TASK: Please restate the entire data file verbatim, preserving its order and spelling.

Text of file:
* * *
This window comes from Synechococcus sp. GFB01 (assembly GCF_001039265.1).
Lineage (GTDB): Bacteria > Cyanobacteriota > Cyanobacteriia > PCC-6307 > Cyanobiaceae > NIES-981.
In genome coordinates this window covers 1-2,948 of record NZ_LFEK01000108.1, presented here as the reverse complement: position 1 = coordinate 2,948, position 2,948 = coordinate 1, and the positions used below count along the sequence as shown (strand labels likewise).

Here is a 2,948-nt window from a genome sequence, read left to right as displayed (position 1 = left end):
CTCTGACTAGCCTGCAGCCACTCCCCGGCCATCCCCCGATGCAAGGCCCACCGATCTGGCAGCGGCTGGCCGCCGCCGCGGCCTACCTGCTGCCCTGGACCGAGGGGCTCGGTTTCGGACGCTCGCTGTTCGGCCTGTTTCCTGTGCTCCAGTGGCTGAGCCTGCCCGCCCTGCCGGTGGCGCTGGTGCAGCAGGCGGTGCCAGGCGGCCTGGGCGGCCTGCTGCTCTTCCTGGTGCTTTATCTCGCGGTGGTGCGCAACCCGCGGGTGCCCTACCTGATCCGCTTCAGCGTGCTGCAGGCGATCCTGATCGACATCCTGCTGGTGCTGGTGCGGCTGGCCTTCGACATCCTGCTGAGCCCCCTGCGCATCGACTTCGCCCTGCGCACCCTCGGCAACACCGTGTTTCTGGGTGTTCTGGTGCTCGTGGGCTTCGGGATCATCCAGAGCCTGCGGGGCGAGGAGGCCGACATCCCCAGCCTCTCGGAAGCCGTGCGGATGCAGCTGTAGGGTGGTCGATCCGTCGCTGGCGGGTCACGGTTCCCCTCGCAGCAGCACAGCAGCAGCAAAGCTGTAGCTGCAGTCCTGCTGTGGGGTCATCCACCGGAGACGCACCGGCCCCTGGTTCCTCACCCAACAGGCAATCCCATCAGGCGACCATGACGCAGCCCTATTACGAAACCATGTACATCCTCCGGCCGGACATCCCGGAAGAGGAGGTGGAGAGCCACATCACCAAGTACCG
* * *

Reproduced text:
This window comes from Synechococcus sp. GFB01 (assembly GCF_001039265.1).
Lineage (GTDB): Bacteria > Cyanobacteriota > Cyanobacteriia > PCC-6307 > Cyanobiaceae > NIES-981.
In genome coordinates this window covers 1-2,948 of record NZ_LFEK01000108.1, presented here as the reverse complement: position 1 = coordinate 2,948, position 2,948 = coordinate 1, and the positions used below count along the sequence as shown (strand labels likewise).

Here is a 2,948-nt window from a genome sequence, read left to right as displayed (position 1 = left end):
CTCTGACTAGCCTGCAGCCACTCCCCGGCCATCCCCCGATGCAAGGCCCACCGATCTGGCAGCGGCTGGCCGCCGCCGCGGCCTACCTGCTGCCCTGGACCGAGGGGCTCGGTTTCGGACGCTCGCTGTTCGGCCTGTTTCCTGTGCTCCAGTGGCTGAGCCTGCCCGCCCTGCCGGTGGCGCTGGTGCAGCAGGCGGTGCCAGGCGGCCTGGGCGGCCTGCTGCTCTTCCTGGTGCTTTATCTCGCGGTGGTGCGCAACCCGCGGGTGCCCTACCTGATCCGCTTCAGCGTGCTGCAGGCGATCCTGATCGACATCCTGCTGGTGCTGGTGCGGCTGGCCTTCGACATCCTGCTGAGCCCCCTGCGCATCGACTTCGCCCTGCGCACCCTCGGCAACACCGTGTTTCTGGGTGTTCTGGTGCTCGTGGGCTTCGGGATCATCCAGAGCCTGCGGGGCGAGGAGGCCGACATCCCCAGCCTCTCGGAAGCCGTGCGGATGCAGCTGTAGGGTGGTCGATCCGTCGCTGGCGGGTCACGGTTCCCCTCGCAGCAGCACAGCAGCAGCAAAGCTGTAGCTGCAGTCCTGCTGTGGGGTCATCCACCGGAGACGCACCGGCCCCTGGTTCCTCACCCAACAGGCAATCCCATCAGGCGACCATGACGCAGCCCTATTACGAAACCATGTACATCCTCCGGCCGGACATCCCGGAAGAGGAGGTGGAGAGCCACATCACCAAGTACCG